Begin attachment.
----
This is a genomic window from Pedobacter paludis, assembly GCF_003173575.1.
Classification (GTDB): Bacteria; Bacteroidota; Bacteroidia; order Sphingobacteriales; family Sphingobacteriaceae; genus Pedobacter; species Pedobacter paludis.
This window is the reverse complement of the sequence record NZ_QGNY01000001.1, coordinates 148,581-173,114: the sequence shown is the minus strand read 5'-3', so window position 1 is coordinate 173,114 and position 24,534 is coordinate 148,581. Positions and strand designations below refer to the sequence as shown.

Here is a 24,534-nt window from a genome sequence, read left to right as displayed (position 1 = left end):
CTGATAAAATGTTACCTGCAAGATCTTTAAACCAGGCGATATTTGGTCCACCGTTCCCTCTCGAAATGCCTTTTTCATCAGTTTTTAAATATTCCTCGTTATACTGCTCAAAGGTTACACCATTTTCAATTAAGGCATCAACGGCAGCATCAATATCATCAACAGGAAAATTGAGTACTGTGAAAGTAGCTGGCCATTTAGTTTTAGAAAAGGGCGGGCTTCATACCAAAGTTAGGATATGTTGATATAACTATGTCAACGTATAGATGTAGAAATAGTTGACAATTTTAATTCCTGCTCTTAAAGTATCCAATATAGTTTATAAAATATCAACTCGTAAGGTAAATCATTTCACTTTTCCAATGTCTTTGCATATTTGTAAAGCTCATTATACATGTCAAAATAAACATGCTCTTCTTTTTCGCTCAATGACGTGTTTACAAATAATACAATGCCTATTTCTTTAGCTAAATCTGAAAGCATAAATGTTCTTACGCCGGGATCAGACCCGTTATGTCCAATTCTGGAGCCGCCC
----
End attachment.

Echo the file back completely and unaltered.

This is a genomic window from Pedobacter paludis, assembly GCF_003173575.1.
Classification (GTDB): Bacteria; Bacteroidota; Bacteroidia; order Sphingobacteriales; family Sphingobacteriaceae; genus Pedobacter; species Pedobacter paludis.
This window is the reverse complement of the sequence record NZ_QGNY01000001.1, coordinates 148,581-173,114: the sequence shown is the minus strand read 5'-3', so window position 1 is coordinate 173,114 and position 24,534 is coordinate 148,581. Positions and strand designations below refer to the sequence as shown.

Here is a 24,534-nt window from a genome sequence, read left to right as displayed (position 1 = left end):
CTGATAAAATGTTACCTGCAAGATCTTTAAACCAGGCGATATTTGGTCCACCGTTCCCTCTCGAAATGCCTTTTTCATCAGTTTTTAAATATTCCTCGTTATACTGCTCAAAGGTTACACCATTTTCAATTAAGGCATCAACGGCAGCATCAATATCATCAACAGGAAAATTGAGTACTGTGAAAGTAGCTGGCCATTTAGTTTTAGAAAAGGGCGGGCTTCATACCAAAGTTAGGATATGTTGATATAACTATGTCAACGTATAGATGTAGAAATAGTTGACAATTTTAATTCCTGCTCTTAAAGTATCCAATATAGTTTATAAAATATCAACTCGTAAGGTAAATCATTTCACTTTTCCAATGTCTTTGCATATTTGTAAAGCTCATTATACATGTCAAAATAAACATGCTCTTCTTTTTCGCTCAATGACGTGTTTACAAATAATACAATGCCTATTTCTTTAGCTAAATCTGAAAGCATAAATGTTCTTACGCCGGGATCAGACCCGTTATGTCCAATTCTGGAGCCGCCC